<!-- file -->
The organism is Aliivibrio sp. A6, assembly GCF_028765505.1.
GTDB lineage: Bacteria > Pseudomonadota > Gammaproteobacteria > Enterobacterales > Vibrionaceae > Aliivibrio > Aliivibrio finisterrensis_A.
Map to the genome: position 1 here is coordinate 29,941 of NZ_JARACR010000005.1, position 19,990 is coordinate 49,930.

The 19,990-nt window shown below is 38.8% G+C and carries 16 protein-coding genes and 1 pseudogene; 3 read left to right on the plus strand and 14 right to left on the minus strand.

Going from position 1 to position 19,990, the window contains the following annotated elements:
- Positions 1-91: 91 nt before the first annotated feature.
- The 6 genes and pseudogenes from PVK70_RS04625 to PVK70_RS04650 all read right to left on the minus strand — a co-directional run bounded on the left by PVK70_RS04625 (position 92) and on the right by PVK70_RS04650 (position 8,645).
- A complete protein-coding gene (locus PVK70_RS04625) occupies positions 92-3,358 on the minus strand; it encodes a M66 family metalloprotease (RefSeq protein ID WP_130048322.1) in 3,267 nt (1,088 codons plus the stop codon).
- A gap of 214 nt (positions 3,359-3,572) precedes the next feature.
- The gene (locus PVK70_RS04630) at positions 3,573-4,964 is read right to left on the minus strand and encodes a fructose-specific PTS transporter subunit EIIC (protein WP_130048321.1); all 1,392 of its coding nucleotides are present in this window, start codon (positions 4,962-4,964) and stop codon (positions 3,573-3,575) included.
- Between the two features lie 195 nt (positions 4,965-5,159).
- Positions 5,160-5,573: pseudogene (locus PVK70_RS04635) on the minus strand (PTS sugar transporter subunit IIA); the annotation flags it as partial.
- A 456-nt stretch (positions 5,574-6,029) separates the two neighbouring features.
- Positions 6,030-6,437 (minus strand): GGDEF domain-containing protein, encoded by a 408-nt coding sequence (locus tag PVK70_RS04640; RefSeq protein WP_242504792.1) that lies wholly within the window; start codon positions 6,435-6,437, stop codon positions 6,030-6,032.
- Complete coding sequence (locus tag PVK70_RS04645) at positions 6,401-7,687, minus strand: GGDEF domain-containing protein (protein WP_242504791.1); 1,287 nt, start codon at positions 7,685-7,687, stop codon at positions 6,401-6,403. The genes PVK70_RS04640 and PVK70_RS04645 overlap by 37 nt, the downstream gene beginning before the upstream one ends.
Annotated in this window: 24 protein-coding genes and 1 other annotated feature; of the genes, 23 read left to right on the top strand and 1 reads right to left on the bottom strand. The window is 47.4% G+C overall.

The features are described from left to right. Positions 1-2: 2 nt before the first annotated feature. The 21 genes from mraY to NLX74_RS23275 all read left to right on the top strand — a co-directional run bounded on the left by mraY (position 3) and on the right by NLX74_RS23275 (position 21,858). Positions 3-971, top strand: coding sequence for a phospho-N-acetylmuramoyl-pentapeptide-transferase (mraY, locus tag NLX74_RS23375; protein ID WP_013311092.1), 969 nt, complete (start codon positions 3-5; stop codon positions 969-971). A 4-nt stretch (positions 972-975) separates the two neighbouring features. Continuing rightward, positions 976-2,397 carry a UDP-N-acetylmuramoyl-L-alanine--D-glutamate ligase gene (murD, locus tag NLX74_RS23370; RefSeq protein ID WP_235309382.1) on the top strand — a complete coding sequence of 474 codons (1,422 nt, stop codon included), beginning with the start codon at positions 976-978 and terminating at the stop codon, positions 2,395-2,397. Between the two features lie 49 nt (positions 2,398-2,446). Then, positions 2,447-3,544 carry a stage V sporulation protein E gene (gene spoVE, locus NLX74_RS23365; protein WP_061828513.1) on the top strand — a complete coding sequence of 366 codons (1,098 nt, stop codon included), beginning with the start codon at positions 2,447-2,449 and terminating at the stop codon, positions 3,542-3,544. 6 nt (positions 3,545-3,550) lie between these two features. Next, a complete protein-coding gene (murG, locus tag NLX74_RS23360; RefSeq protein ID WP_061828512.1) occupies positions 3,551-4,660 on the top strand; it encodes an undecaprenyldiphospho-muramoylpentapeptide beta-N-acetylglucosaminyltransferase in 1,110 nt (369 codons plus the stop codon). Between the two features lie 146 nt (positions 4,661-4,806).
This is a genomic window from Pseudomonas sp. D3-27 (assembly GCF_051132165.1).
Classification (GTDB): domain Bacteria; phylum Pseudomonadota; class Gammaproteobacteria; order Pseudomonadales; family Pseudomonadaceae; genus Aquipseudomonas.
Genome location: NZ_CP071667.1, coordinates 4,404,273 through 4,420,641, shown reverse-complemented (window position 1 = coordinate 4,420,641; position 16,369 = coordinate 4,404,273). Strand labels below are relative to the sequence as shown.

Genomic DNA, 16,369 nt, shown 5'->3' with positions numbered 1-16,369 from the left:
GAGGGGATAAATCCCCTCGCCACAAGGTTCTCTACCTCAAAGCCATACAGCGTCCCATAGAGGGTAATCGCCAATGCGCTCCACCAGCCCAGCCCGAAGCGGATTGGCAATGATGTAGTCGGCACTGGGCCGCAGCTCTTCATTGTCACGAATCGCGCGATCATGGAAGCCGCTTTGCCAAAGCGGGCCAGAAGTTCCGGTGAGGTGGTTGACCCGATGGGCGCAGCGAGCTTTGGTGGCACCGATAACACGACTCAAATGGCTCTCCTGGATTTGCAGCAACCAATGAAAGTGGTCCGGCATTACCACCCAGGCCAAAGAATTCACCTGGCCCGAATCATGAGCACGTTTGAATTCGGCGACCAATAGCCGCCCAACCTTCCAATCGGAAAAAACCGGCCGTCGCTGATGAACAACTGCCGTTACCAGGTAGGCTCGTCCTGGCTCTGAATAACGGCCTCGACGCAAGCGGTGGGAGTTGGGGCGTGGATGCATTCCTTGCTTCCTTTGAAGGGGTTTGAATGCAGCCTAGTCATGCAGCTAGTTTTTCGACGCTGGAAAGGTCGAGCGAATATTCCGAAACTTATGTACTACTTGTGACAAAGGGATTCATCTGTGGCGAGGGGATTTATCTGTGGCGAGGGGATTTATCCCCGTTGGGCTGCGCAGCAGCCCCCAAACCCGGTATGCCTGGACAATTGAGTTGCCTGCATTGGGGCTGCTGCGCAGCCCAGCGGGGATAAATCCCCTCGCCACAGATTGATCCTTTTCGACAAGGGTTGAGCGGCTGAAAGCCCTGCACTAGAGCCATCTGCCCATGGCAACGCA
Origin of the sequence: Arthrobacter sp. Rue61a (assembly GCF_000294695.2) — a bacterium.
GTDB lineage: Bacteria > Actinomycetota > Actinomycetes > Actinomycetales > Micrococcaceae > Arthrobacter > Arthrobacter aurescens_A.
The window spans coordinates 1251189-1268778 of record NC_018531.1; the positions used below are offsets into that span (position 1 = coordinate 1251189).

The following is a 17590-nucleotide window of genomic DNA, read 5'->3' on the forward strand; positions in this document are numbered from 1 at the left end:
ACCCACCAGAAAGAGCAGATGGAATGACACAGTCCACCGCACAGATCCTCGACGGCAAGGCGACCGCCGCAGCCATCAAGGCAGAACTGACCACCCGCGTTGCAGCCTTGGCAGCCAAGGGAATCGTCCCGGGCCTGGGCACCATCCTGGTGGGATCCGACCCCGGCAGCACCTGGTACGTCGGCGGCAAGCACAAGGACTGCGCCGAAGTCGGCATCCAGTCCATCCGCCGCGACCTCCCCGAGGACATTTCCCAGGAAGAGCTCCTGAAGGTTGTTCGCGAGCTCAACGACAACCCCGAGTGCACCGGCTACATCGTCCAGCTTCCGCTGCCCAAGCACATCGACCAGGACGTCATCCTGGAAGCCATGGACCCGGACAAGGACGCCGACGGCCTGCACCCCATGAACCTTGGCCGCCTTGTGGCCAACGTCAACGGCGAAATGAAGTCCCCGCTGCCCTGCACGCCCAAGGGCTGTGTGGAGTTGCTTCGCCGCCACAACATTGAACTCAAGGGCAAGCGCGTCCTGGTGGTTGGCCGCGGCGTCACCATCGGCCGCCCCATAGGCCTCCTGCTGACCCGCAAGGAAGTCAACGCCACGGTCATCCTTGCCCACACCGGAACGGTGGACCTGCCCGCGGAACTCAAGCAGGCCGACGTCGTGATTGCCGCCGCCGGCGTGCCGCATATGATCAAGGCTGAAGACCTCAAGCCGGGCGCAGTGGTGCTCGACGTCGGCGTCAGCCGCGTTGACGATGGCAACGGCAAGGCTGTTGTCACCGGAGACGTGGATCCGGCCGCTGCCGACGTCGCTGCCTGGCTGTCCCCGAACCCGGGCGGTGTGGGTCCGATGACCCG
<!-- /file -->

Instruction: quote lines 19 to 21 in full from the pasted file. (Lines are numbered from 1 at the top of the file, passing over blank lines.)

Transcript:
Classification (GTDB): domain Bacteria; phylum Pseudomonadota; class Gammaproteobacteria; order Pseudomonadales; family Pseudomonadaceae; genus Aquipseudomonas.
Genome location: NZ_CP071667.1, coordinates 4,404,273 through 4,420,641, shown reverse-complemented (window position 1 = coordinate 4,420,641; position 16,369 = coordinate 4,404,273). Strand labels below are relative to the sequence as shown.

Genomic DNA, 16,369 nt, shown 5'->3' with positions numbered 1-16,369 from the left: